There’s a more compelling reason to like market plunges even if stocks never recover.
The psuedoanonymous blogger Jesse Livermore asked a smart question this year: Would you rather stocks soared 200%, or fell 66% and stayed there forever? Literally, never recovering.
If you’re a long-term investor, the second option is actually more lucrative.
That’s because so much of the market’s long-term returns come from reinvesting dividends. When share prices fall, dividend yields rise, and the compounding effect of reinvesting dividends becomes more powerful. After 30 years, the plunge-and-no-recovery scenario beats out boom-and-normal-growth market by a quarter of a percentage point per year.
On that note, I made a fascinating discovery a few weeks back on just how safe corporate dividends can be even in the worst of times. Here’re some notable excerpts from an article I recently wrote on the topic:
In Singapore, the Great Financial Crisis of 2007-09 caused the Straits Times Index to fall by more than two-thirds from peak-to-trough. But when it comes to the dividends the current index constituents were dishing out, the decline was far less severe (as seen in the table below). Some of the blue chips, such as Oversea-Chinese Banking Corp. Limited (SGX: O39), Jardine Cycle & Carriage Limited (SGX: C07), and Hongkong Land Holdings Limited (SGX: H78), managed to maintain or even grow their dividends throughout that episode.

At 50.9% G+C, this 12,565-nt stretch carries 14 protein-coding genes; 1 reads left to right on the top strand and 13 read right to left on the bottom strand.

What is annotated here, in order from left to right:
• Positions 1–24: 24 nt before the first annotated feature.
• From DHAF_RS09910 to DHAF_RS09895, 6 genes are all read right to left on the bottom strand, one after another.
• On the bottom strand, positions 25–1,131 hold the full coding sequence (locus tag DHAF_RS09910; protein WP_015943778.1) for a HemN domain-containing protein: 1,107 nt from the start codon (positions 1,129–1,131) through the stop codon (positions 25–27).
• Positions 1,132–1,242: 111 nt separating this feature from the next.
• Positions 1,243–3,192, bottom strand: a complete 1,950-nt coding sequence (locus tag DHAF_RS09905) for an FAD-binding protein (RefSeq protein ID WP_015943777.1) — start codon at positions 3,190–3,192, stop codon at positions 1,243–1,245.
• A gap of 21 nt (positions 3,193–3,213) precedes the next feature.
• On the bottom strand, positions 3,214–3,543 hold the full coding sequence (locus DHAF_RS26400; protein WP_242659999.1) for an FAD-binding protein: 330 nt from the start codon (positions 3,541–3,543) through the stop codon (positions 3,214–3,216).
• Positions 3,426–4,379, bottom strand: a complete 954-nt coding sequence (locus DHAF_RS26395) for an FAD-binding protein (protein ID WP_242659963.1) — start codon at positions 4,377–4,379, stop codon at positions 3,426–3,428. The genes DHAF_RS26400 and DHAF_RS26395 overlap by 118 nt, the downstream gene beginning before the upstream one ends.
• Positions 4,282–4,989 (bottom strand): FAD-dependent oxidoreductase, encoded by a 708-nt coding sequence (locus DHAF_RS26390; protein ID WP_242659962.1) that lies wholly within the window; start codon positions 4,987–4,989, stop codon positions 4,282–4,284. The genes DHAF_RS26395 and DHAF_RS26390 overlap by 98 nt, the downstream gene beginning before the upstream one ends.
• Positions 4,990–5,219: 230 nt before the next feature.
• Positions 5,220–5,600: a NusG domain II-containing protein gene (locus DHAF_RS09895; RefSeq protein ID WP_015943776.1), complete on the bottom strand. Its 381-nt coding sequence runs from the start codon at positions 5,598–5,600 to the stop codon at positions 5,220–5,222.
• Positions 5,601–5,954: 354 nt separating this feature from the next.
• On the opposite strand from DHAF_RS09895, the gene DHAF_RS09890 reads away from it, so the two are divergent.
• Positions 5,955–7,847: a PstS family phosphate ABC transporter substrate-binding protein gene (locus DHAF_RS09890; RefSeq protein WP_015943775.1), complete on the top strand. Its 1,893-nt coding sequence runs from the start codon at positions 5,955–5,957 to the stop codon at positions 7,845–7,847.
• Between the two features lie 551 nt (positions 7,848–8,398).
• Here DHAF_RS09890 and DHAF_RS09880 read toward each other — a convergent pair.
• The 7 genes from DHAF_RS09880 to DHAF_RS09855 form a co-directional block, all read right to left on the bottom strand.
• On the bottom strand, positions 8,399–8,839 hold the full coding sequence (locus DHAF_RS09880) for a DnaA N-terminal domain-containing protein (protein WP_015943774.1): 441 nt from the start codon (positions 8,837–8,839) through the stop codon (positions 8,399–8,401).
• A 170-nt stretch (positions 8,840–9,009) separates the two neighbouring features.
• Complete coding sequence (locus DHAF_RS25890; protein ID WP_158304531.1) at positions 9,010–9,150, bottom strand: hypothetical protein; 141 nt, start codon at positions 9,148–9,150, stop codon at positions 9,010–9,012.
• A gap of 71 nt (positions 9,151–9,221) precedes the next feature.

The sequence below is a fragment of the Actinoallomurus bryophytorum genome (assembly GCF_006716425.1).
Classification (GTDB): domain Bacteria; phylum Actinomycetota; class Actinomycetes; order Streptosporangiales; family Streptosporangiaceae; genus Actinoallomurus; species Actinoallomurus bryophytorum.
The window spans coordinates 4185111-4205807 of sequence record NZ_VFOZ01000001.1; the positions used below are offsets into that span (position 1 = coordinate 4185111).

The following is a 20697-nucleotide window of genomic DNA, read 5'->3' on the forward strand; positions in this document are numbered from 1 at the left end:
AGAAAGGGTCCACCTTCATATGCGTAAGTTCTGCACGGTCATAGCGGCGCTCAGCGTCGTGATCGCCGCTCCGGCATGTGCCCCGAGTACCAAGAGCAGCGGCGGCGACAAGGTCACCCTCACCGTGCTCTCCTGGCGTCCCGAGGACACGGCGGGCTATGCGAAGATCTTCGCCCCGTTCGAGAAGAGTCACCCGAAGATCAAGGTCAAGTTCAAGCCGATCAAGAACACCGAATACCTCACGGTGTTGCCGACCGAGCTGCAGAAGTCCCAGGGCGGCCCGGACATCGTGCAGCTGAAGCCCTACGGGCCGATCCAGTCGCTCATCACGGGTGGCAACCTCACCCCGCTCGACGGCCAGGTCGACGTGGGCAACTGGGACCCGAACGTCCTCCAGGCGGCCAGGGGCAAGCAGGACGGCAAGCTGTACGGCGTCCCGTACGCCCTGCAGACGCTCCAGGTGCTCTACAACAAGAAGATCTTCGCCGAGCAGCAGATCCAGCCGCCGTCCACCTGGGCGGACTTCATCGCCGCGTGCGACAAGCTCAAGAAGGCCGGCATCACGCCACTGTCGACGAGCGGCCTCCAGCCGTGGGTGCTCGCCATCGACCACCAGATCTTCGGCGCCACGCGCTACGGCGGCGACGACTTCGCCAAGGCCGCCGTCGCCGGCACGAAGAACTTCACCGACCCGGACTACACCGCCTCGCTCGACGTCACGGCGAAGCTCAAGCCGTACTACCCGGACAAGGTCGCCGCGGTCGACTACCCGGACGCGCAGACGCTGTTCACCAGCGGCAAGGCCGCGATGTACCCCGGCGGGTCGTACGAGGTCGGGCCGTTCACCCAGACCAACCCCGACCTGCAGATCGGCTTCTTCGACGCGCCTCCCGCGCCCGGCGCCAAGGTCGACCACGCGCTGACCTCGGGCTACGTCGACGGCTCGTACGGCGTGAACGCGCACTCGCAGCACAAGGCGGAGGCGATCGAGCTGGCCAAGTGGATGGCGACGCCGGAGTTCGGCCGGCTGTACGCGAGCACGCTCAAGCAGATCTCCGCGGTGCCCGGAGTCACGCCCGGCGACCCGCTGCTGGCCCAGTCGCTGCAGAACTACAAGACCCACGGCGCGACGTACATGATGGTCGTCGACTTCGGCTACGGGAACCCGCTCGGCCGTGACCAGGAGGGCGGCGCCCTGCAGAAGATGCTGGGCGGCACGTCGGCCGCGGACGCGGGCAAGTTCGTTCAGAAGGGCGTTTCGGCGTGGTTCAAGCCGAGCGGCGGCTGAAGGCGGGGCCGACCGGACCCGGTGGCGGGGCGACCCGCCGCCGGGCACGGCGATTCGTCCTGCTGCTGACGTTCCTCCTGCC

Share Change in dividend from Financial Year 2007 to FY2009 DBS Group Holdings Ltd -17.6% United Overseas Bank Limited -18.6% Sembcorp Industries Ltd 0.0% Keppel Corporation Limited -40.6% Oversea-Chinese Banking Corporation Limited 0.0% SIA Engineering Company Limited 33.3% Singapore Exchange Limited -27.8% Singapore Telecommunications Limited -39.0% Singapore Press Holdings Limited -3.8% Wilmar International Limited 215.0% Sembcorp Marine Ltd 71.8% Ascendas Real Estate Investment Trust 19.1% StarHub Ltd. 18.8% Singapore Airlines Limited -60.0% ComfortDelGro Corporation Limited -41.7% Singapore Technologies Engineering Ltd -21.3% Golden Agri-Resources Ltd -29.6% Noble Group Limited 75.2% CapitaMall Trust -33.7% Olam International Limited 0.0% Jardine Strategic Holdings Limited 11.1% City Developments Limited -73.3% CapitaLand Limited -30.0% Hongkong Land Holdings Limited 23.1% ardine Matheson Holdings Limited 38.5% Thai Beverage Public Company Limited 13.8% Jardine Cycle & Carriage Limited 34.9% Average 4.3%
Source: S&P Capital IQ
Foolish Bottom Line
So to sum up what’s in here, some fascinating facts about market crashes are that 1) they can have almost nothing to do with what the economy does; and 2) market crashes – and permanent ones at that – can really be a good thing because the power of reinvesting dividends is breath-taking.
Keep these in mind if Singapore’s markets continue sliding. More importantly, don’t panic.
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The information provided is for general information purposes only and is not intended to be personalised investment or financial advice. Motley Fool Singapore writer Chong Ser Jing doesn't own shares in any company mentioned.